Every living environment features different power hierarchies.
It may be something unpleasant to remember, but very rarely in human societies do places function without hierarchies. Even our home is a place of power, and traditionally it is managed by a female figure. Women are entrusted with the task of care, and men instead are tasked with maintaining and protecting that place.
The pandemic emergency has put a great deal of stress upon this norm, and the situation has become indeed extremely complicated.
When we cannot go out anymore to carry out our daily activities elsewhere, it is necessary to achieve a careful redistribution of time, space and power.
Dramatic changes in the household
Home was necessarily being transformed by the pandemic into a workplace, but also in a place of relaxation and disengagement (when possible). Those domestic spaces - usually shared only for a few moments a day - are becoming the places where we live together for the whole day.
The role of the breadwinner is strongly undermined by the obligation to work at home, because when at home it is much more complicated to demonstrate one's role to colleagues and co-workers. There is no office, no common space divided by areas and sectors, no uniform, no codified symbology to remind us of a hierarchy.
This hierarchy has dematerialized into a digital world that is much more complex to manage, based in part on the memory of previous experiences but now placed in more abstract languages, and in more complex and structured types of communication.
For those accustomed to a more gestural, direct, vocal, and physical kind of communication, this new normality could be a real source of frustration.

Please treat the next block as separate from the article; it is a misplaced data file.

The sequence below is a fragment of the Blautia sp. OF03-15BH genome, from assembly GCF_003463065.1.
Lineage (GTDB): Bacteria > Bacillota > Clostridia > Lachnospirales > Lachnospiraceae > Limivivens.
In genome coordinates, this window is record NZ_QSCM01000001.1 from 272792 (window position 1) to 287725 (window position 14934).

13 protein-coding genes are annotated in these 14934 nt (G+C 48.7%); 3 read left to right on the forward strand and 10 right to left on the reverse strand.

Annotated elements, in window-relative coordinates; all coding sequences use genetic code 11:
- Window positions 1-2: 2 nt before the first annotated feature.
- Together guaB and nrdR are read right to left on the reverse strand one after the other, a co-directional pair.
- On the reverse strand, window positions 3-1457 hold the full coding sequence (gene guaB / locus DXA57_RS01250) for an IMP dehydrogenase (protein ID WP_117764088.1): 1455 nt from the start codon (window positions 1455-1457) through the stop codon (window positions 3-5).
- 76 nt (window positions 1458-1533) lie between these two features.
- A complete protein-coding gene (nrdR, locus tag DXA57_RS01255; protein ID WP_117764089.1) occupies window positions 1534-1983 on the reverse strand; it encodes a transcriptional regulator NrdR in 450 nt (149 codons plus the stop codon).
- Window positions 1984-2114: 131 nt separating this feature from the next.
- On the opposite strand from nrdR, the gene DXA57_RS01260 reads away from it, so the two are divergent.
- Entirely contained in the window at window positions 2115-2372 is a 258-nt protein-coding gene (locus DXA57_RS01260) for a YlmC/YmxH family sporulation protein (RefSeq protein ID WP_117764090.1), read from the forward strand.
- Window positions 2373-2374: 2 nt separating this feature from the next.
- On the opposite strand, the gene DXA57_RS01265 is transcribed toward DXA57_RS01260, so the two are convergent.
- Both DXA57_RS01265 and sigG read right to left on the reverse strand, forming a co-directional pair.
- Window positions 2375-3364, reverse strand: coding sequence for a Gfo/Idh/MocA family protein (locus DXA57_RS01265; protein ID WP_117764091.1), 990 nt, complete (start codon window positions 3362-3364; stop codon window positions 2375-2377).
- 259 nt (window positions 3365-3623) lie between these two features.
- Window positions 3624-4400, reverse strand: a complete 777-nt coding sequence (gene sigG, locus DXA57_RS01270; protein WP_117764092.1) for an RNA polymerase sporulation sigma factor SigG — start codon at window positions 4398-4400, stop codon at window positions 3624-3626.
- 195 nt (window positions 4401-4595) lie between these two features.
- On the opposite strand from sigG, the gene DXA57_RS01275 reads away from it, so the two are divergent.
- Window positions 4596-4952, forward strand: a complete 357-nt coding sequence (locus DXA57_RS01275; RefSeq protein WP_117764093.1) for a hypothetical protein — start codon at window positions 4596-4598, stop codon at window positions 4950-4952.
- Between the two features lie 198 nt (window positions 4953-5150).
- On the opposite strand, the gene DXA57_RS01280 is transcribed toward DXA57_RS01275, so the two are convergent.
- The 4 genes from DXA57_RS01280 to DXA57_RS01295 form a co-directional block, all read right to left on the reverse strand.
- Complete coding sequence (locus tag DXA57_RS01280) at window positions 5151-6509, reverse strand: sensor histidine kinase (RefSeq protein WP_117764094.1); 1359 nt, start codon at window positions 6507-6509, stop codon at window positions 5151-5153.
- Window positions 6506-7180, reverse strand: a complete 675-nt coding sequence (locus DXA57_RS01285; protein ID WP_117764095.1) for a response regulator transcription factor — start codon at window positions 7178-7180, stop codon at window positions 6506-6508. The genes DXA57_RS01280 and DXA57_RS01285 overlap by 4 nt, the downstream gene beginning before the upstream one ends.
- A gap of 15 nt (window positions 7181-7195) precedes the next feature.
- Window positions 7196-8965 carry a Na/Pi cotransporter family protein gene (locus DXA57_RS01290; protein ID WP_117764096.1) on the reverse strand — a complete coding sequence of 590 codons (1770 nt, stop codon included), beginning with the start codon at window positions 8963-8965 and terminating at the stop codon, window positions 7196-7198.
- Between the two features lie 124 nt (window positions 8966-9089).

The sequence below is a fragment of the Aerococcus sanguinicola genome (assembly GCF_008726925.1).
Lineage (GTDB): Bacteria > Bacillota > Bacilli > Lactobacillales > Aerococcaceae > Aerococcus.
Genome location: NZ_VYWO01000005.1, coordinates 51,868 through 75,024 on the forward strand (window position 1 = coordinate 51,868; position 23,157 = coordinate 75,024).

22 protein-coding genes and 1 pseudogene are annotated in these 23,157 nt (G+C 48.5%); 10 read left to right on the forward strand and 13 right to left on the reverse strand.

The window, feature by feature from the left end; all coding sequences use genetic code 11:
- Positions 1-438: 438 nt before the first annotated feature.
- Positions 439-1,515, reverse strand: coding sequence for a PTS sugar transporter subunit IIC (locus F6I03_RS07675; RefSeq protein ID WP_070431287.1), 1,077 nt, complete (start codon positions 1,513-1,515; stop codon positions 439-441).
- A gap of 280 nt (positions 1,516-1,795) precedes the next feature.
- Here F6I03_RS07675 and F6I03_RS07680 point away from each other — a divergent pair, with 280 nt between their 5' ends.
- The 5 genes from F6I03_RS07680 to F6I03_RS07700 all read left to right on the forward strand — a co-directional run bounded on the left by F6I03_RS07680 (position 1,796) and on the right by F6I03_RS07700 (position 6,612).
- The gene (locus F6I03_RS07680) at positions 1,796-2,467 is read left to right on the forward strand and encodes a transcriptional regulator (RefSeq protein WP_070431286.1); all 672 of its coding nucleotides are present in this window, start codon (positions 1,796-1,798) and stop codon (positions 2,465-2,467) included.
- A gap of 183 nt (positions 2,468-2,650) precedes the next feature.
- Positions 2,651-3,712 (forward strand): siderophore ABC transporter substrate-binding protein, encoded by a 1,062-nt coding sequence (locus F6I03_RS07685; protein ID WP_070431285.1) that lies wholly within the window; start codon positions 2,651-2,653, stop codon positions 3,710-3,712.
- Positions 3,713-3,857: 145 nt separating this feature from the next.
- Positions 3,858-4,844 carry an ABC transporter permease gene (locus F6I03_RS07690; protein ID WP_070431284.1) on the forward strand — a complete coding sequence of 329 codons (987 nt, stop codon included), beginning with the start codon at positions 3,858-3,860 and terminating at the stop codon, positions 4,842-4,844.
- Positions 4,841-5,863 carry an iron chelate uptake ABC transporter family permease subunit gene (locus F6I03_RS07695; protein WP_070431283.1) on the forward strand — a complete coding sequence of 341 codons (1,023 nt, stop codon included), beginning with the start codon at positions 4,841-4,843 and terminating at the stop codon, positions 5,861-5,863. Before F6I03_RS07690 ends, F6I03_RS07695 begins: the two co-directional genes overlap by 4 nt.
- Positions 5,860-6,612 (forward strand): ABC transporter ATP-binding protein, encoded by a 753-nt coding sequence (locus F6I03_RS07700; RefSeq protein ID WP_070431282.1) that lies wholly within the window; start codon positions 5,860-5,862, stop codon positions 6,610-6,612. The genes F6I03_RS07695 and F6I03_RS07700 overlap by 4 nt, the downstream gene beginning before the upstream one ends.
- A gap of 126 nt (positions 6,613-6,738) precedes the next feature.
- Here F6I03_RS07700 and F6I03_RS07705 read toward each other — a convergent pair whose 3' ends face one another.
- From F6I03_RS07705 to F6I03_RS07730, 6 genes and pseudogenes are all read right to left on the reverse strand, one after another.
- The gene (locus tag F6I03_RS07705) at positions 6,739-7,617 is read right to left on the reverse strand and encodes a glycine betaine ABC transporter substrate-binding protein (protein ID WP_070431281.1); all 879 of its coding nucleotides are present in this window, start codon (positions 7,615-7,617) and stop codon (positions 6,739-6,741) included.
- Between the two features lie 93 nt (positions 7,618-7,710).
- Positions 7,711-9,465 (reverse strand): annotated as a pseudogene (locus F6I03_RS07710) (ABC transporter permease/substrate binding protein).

In the context of family relationships, dominant positions are getting more complicated too.
The worker used to perform grand gestures such as "leaving the house", but now has to remain within the domestic walls, in front of a screen - something that resembles a playful activity, a pastime, but surely not a job.
This symbolism strikes everyone else living in the same house, too.
They get a different perspective on an activity that used to be carried outside, wrapped in that mysterious but reassuring phrase: "How was work today?".
The role of the breadwinner gets somehow diminished. That conversation (“How was work today?”) that triggers human contact, becomes now difficult to have - especially when you get to see the partner “working” in front of you for the whole day.
And what if the breadwinner loses the job?
The inertia of gender roles creates conflict
Despite these dramatic changes imposed on our lives by the pandemic, the inertia of traditional gender roles tends to keep the management of them in the hands of the same person, especially for less pleasant tasks like cleaning or feeding.
As last year taught us, on average men are less prepared for this change, while women - unfortunately for them - are far more trained in the mental load required to move between different tasks and responsibilities.
Neither of the two is used to managing the power conflict that inevitably arises.